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NURS FPX 6412 Assessment 1 Policy and Guideline

NURS FPX 6412 Assessment 1

Name 

Capella University

FPX-6412

Professor Name

21 March 2024

Informatics Staff Use of Informatics Systems Policy and Guidelines

This paper describes the rules and procedures that the healthcare informatics team must follow in order to adopt and use Epic, a complete electronic health record (EHR) system. Our objective is to use Epic to support patient care more efficiently, increase workflow effectiveness, and guarantee privacy and data security. Prior to putting Epic into use, a thorough requirements analysis will be carried out to identify areas where our present patient care delivery, workflow, or data management may need some enhancement. We’ll concentrate on the areas where Epic’s features may be most helpful. This involves determining if Epic has modules that meet the particular requirements of our areas of expertise.

According to research, for example, EHR systems with enhanced cardiac care functions may lower in-hospital mortality rates for patients who have had heart attacks by 10% to 15% (Tang et al., 2019). In a similar vein, we will evaluate if Epic provides our oncology department with complete tumour monitoring capabilities that may enhance adherence to treatment plans and even improve patient outcomes. We’ll also assess how well Epic can automate tedious chores and boost overall workflow efficiency, as well as simplify procedures for things like order entry, medication management, documentation, and clinical decision support. EHR systems have been shown to increase workflow efficiency by up to 20%, which lowers medical mistakes and boosts physician productivity. We will assess Epic’s interoperability to make sure it can interact with our current laboratory, radiology, and pharmacy systems since smooth data flow is essential.

Scalability is another important factor to take into account since we need a system that can develop and change as our patient base and requirements do. Moreover, you will thoroughly assess the cost of Epic, taking into account license fees, installation expenses, and continuous maintenance, to make sure it fits within our budgetary constraints. A collaborative decision-making process comprising pertinent stakeholders, such as medical professionals, nurses, administrative staff, and IT staff, will choose Epic. 

A thorough implementation plan will be created when the choice is chosen, including schedules for user training, data migration (if necessary), and system deployment.

The informatics team will conduct user training sessions to guarantee that all staff members are adequately trained to utilize Epic in an effective and efficient manner. For continuous reference, training resources such as video lessons, quick reference manuals, and job-specific cheat sheets will be easily accessible. Security and privacy of patient data are critical. The informatics team will be in charge of sustaining these standards via frequent software upgrades, stringent access control procedures, and continuous user education on data security best practices as Epic complies with HIPAA requirements and other pertinent data security standards.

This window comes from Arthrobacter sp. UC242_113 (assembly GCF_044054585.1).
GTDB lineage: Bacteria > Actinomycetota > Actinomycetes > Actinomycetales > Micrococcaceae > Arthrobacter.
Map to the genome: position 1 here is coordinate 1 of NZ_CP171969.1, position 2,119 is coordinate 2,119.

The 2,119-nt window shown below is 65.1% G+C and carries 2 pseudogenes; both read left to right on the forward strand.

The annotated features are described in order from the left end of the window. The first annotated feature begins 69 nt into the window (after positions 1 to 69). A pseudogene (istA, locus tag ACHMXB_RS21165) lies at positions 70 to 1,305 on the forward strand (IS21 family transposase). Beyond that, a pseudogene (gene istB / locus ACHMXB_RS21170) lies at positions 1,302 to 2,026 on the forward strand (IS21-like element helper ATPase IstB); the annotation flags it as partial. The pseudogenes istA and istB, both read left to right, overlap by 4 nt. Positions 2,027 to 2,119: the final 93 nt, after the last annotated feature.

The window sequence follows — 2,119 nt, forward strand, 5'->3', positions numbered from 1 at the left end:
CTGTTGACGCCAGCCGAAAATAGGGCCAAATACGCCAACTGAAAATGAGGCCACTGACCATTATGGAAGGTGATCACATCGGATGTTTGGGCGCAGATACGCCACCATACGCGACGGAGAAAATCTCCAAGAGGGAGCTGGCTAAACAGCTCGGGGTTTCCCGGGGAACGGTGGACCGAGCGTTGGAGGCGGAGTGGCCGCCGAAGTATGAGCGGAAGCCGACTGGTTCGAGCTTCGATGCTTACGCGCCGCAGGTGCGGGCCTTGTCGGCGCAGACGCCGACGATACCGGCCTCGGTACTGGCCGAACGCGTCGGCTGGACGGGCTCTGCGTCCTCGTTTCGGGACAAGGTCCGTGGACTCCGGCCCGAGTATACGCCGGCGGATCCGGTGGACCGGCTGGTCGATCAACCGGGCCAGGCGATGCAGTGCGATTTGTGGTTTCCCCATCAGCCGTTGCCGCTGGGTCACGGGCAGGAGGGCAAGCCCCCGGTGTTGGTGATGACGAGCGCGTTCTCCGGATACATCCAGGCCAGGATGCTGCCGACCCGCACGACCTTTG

The informatics team will continue to monitor and assess Epic once it is implemented. The efficiency of the system in satisfying the requirements that have been defined, user happiness, and possible areas for development will all be evaluated. The informatics staff will work with Epic to ensure regular system updates and maintenance to address identified issues and optimize system performance. Metrics like order turnaround times, medication error rates (which EHR systems have been shown to reduce by up to 50%), user satisfaction with documentation tools, and overall workflow efficiency will be tracked. Furthermore, throughout the process, you will actively seek user feedback to ensure user adoption.

We will do this by conducting focus groups, surveys, and open channels of communication with all staff members. Additionally, you will offer ongoing training opportunities to address user needs and adapt to evolving system functionalities as Epic updates its features. The informatics team will guarantee a responsible and knowledgeable implementation of Epic by following these rules and standards. In the end, this will prioritize data security and privacy within the institute, maximize workflow efficiency, and improve patient care.

Policy And Guidelines Reflect An Evaluation Of The Tool Or System In Relation To Evidence-Based Practice

The benefits of evidence-based practice (EBP) are recognized in several ways by the existing policy and implementation guidelines for Epic EHR. Prior to choosing Epic, a requirements assessment was carried out to find areas where patient care delivery, workflow, and data management might be improved. The implementation seeks to meet particular requirements supported by EBP by concentrating on these areas. In the event that the evaluation identifies inefficiencies in the administration of medications, Epic’s medication management features, when used properly, have the potential to reduce medication errors—a well-researched advantage backed by evidence-based practice. The policy also lists important factors to take into account while choosing Epic, such as features that are in accordance with certain therapeutic specializations and demands.